From the July 2016 Distilleries issue:
“Everyone has their signature drink,” says Emily Timberlake, explaining the rising popularity of cocktail books. Timberlake, a Falls Church native and senior editor at California’s Ten Speed Press, ushers food- and drink-related books from proposal to shelf-ready status. She’s also a cocktail geek: At her wedding she handed out favors of homemade bitters in a range of flavors.
But it’s not just the rise of books with cocktail recipes, or even of specific spirits, like the recently released Whiskey: A Spirited Story With 75 Classic And Original Cocktails by Michael Dietsch, Vermouth: The Revival of the Spirit that Created America’s Cocktail Culture by Adam Ford and Sherry: A Modern Guide to the Wine World’s Best-Kept Secret by Talia Baiocchi, that publishing houses find audiences for.
Today’s “cocktail drinkers and readers are more interested in a deep dive,” says Timberlake, which is why the extreme niche is now in print. These single-subject cocktail books share a few traits: They are usually slim, start with history, lure and the aura surrounding the drink and provide recipes both classic and modern. The design is sharp and spare, though quite charming, especially in Spritz: Italy’s Most Iconic Aperitivo Cocktail, with Recipes by Baiocchi and Leslie Pariseau. These books are made to decorate bar carts and reward a gracious host.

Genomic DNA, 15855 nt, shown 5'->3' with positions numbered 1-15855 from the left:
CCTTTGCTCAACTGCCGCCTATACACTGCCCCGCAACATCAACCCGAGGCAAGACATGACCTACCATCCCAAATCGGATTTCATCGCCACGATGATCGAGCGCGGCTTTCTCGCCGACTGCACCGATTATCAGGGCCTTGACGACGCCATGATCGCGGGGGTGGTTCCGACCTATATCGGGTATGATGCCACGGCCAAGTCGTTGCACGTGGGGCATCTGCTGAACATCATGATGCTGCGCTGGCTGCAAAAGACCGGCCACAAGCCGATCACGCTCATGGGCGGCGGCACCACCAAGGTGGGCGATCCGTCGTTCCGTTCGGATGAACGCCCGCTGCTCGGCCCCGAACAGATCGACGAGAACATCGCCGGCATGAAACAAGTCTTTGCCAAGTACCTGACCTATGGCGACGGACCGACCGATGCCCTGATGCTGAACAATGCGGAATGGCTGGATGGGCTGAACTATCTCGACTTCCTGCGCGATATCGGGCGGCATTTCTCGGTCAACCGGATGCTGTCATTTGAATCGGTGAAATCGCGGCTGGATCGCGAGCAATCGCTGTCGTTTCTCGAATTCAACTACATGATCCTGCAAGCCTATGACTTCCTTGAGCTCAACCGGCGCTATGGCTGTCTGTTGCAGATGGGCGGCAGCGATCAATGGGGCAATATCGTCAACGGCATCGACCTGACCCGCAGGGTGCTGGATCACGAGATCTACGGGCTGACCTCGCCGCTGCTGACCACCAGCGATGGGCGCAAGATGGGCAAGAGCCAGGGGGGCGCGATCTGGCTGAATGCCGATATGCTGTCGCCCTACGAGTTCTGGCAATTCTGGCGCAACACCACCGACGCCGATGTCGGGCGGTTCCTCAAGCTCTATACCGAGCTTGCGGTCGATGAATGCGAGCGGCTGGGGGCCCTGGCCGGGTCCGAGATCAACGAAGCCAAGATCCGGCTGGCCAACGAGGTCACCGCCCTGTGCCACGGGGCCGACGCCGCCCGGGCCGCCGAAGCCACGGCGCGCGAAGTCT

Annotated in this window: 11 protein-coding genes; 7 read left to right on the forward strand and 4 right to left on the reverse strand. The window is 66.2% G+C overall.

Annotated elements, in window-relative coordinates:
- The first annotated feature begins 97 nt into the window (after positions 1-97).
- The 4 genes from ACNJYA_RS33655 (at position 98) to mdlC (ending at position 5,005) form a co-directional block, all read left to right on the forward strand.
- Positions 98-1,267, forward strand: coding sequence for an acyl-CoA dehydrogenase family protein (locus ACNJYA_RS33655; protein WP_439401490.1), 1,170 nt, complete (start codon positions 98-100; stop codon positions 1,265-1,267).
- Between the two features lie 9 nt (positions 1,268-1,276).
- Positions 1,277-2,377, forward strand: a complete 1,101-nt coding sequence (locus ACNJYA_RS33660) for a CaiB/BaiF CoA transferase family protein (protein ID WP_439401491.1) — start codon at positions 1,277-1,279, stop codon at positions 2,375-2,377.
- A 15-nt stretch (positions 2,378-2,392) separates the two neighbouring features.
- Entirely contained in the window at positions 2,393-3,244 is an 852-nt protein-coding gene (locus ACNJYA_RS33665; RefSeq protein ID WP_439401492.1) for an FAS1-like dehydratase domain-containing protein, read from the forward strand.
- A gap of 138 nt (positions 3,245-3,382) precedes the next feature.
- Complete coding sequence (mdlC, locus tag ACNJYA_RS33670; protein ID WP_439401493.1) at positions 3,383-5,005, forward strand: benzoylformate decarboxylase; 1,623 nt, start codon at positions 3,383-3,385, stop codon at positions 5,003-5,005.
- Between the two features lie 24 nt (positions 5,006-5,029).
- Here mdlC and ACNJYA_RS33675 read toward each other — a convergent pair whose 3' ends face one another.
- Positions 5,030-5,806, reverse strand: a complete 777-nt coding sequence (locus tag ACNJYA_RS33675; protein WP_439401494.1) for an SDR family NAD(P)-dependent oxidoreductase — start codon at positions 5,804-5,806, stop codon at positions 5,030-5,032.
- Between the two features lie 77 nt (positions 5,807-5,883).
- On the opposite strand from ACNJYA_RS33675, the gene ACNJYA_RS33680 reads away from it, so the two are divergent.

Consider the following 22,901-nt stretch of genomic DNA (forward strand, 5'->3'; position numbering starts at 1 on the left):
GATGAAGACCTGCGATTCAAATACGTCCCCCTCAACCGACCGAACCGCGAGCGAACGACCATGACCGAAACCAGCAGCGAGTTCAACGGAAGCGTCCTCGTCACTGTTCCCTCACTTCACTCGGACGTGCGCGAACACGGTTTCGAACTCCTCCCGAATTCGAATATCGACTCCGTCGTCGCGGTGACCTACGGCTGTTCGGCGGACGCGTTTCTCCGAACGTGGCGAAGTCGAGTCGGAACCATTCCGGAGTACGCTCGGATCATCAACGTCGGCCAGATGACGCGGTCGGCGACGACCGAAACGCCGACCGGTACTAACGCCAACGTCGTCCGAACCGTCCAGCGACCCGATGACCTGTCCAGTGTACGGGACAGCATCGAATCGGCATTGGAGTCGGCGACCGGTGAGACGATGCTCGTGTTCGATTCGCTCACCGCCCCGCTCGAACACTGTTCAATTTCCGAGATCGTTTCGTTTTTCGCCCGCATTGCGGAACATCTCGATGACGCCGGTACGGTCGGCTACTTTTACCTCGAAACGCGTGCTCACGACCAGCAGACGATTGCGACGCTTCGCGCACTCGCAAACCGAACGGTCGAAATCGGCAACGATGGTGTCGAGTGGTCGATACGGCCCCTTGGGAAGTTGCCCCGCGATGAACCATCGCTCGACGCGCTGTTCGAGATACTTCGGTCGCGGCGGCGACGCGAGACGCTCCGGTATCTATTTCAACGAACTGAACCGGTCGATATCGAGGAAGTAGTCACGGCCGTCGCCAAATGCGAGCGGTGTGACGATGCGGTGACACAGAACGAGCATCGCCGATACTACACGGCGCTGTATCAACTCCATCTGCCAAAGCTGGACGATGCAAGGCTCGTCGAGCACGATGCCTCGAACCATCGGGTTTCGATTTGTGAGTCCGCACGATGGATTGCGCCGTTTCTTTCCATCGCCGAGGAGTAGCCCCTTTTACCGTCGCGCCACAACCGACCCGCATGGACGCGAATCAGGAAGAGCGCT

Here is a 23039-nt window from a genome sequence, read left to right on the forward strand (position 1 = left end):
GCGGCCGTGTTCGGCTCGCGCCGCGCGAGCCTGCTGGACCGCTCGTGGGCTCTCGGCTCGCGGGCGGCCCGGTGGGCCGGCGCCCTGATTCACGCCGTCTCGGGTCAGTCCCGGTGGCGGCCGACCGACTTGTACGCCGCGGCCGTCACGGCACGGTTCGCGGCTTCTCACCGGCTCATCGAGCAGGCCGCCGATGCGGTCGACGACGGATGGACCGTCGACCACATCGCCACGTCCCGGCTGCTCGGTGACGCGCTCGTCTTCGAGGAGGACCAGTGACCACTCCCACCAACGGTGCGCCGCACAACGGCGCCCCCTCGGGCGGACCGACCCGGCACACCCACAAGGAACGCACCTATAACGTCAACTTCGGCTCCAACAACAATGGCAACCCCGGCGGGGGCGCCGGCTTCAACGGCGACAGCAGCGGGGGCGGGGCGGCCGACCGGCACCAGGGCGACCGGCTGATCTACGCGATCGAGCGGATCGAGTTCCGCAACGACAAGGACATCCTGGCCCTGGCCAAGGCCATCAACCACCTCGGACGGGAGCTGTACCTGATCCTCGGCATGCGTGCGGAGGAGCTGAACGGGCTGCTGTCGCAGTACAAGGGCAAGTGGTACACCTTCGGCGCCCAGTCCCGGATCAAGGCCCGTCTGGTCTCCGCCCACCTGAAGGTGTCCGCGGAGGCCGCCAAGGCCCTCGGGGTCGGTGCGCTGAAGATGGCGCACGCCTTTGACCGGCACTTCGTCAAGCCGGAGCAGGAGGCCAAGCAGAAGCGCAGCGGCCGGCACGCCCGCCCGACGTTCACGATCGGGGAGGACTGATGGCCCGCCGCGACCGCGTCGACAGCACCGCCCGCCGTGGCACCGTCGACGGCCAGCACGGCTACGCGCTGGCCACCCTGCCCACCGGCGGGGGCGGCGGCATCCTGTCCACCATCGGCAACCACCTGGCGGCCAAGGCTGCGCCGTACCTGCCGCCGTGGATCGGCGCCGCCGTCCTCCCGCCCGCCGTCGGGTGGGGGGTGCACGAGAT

Timberlake credits two books out in 2011 with kick-starting the current beverage book craze, Bitters: A Spirited History of a Classic Cure-All, with Cocktails, Recipes, and Formulas by Brad Thomas Parsons and The PDT Cocktail Book: The Complete Bartender’s Guide from the Celebrated Speakeasy by Jim Meehan. The current cocktail renaissance, which demonized the sweet, neon drinks of the ’80s and ’90s and welcomed nouveau speakeasies and mixologists with bespoke mustaches, started its ascent at the turn of this century. But it took a decade to wean Carrie fans off cosmos and on to stylish, bitter drinks, celebrated in The Negroni: Drinking to La Dolce Vita, with Recipes & Lore by Gary Regan. This movement also focused attention on what has been there all along, the preeminent sippers, honored in The Old-Fashioned: The Story of the World’s First Classic Cocktail, with Recipes and Lore by Robert Simonson and The Manhattan: The Story of the First Modern Cocktail with Recipes by Philip Greene.
Even tangentially related alcohol books are getting more attention. Released in 2014, Shrubs: An Old Fashioned Drink for Modern Times by Dietsch is getting rereleased with more recipes this year. Writes Countryman Press publicist Devorah Backman, “the ‘single subject’ book is really popular right now, isn’t it?”